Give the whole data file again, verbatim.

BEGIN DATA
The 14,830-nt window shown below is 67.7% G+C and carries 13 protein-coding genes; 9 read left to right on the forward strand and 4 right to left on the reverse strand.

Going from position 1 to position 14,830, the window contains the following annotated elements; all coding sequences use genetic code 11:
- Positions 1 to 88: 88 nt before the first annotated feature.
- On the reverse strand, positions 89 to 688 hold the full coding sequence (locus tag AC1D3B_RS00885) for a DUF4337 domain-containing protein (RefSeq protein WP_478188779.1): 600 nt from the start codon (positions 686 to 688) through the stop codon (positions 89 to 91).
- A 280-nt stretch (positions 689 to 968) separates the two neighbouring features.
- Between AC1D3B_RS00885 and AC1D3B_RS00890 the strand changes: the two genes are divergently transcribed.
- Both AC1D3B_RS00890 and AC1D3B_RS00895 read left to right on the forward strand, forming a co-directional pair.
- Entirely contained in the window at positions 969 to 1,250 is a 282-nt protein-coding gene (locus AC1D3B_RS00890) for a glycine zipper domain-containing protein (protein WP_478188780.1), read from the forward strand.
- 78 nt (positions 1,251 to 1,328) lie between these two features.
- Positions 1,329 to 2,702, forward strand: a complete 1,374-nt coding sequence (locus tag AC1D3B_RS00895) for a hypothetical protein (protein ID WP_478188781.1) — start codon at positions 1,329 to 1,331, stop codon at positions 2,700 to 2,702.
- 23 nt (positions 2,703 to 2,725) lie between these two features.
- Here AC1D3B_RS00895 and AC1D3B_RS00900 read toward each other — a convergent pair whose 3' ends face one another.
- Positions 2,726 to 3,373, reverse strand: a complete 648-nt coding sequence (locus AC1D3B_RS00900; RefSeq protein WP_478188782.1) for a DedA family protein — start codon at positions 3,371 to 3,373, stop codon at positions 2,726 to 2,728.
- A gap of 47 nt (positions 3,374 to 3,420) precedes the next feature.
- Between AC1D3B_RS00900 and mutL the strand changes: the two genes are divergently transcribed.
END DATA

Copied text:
The 14,830-nt window shown below is 67.7% G+C and carries 13 protein-coding genes; 9 read left to right on the forward strand and 4 right to left on the reverse strand.

Going from position 1 to position 14,830, the window contains the following annotated elements; all coding sequences use genetic code 11:
- Positions 1 to 88: 88 nt before the first annotated feature.
- On the reverse strand, positions 89 to 688 hold the full coding sequence (locus tag AC1D3B_RS00885) for a DUF4337 domain-containing protein (RefSeq protein WP_478188779.1): 600 nt from the start codon (positions 686 to 688) through the stop codon (positions 89 to 91).
- A 280-nt stretch (positions 689 to 968) separates the two neighbouring features.
- Between AC1D3B_RS00885 and AC1D3B_RS00890 the strand changes: the two genes are divergently transcribed.
- Both AC1D3B_RS00890 and AC1D3B_RS00895 read left to right on the forward strand, forming a co-directional pair.
- Entirely contained in the window at positions 969 to 1,250 is a 282-nt protein-coding gene (locus AC1D3B_RS00890) for a glycine zipper domain-containing protein (protein WP_478188780.1), read from the forward strand.
- 78 nt (positions 1,251 to 1,328) lie between these two features.
- Positions 1,329 to 2,702, forward strand: a complete 1,374-nt coding sequence (locus tag AC1D3B_RS00895) for a hypothetical protein (protein ID WP_478188781.1) — start codon at positions 1,329 to 1,331, stop codon at positions 2,700 to 2,702.
- 23 nt (positions 2,703 to 2,725) lie between these two features.
- Here AC1D3B_RS00895 and AC1D3B_RS00900 read toward each other — a convergent pair whose 3' ends face one another.
- Positions 2,726 to 3,373, reverse strand: a complete 648-nt coding sequence (locus AC1D3B_RS00900; RefSeq protein WP_478188782.1) for a DedA family protein — start codon at positions 3,371 to 3,373, stop codon at positions 2,726 to 2,728.
- A gap of 47 nt (positions 3,374 to 3,420) precedes the next feature.
- Between AC1D3B_RS00900 and mutL the strand changes: the two genes are divergently transcribed.